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In opinion of Ho Woei Chen, CFA, Economist at UOB Group, the Chinese GDP is seen expanding at a slower pace than initially predicted.

Key Quotes

“The first set of Chinese data for January showed further stabilisation in the manufacturing industry and some improvements in the services industry. China’s official manufacturing PMI remained in expansion in January for the third consecutive month, printing at the threshold of 50.0 and down 0.2 point from 50.2 in the two preceding months.”

“While the January PMIs printed in line with our expectation that China’s economy is set to stabilise or even pick up after the Phase One trade deal with the US, the 2019-nCoV outbreak has now posed a new threat to the outlook… With businesses operating below capacity and more quarantines reported, China’s manufacturing PMI could potentially drop towards 48.0 in February which would be the lowest since the Global Financial Crisis when the reading fell to as low as 38.8 in November 2008.”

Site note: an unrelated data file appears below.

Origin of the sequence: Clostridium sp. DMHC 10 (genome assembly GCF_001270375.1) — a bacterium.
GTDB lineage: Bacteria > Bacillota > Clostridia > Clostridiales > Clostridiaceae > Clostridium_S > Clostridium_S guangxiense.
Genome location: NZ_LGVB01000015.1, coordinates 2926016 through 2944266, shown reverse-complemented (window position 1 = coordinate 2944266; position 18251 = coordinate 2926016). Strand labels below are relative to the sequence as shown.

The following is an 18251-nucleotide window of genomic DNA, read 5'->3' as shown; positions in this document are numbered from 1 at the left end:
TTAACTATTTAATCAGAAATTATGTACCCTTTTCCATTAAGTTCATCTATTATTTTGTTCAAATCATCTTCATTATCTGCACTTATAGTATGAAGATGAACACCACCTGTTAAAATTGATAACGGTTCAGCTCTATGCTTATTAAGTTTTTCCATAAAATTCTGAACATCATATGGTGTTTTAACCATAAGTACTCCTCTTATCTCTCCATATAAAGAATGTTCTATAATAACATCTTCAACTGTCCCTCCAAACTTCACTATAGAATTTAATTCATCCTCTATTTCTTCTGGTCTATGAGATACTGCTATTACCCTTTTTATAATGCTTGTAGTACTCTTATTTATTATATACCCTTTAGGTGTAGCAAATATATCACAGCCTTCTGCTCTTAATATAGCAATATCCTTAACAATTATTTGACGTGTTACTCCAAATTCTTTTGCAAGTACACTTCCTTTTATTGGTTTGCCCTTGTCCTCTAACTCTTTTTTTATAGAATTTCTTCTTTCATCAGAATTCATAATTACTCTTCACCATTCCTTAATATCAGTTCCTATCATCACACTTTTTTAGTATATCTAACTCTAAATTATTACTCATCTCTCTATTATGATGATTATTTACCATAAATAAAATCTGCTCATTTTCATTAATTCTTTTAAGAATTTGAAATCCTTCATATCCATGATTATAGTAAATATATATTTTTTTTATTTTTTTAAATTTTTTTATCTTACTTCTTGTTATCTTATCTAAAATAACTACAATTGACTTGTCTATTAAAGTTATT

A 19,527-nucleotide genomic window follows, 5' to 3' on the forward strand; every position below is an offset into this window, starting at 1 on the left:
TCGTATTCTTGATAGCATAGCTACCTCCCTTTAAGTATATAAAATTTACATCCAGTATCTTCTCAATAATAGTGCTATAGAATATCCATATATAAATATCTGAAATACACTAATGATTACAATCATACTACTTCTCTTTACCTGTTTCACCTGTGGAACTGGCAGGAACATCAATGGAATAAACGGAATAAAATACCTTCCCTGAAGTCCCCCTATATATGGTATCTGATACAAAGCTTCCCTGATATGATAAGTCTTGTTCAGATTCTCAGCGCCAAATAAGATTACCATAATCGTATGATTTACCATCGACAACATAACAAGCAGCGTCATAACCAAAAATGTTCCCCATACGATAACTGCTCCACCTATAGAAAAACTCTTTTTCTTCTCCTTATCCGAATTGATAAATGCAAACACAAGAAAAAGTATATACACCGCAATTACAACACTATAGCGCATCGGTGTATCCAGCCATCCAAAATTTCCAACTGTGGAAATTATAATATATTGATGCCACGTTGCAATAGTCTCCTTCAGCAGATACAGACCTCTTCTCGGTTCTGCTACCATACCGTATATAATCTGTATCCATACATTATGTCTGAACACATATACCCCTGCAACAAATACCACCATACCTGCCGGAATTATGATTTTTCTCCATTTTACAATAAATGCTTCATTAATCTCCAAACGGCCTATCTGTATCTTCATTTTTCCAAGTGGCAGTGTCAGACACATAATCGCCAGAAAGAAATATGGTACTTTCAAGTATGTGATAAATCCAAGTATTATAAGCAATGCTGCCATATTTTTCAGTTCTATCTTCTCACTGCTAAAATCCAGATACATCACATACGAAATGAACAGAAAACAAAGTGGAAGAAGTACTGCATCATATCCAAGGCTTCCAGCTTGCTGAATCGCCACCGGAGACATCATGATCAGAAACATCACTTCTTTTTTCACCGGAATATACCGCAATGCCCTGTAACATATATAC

“Taking into account of current sharply weaker sentiment and expectation that the coronavirus outbreak will peak in at least three more months’ time in late-April to early-May, subsequent data from China is expected to pull back sharply.”

“Assuming that the cases peak in late-April to early-May as advised by health experts, we expect China’s 1Q20 GDP growth to fall to 5.1% y/y before recovering slightly to 5.6% y/y in 2Q20 (earlier forecast 5.9% for both quarters)… Overall, we now forecast China’s full-year 2020 growth at 5.7%, 0.2% point lower than earlier forecast of 5.9%. Should the 2019-nCoV outbreak last longer than expected, China’s growth could fall closer to 5.0% in 2020.”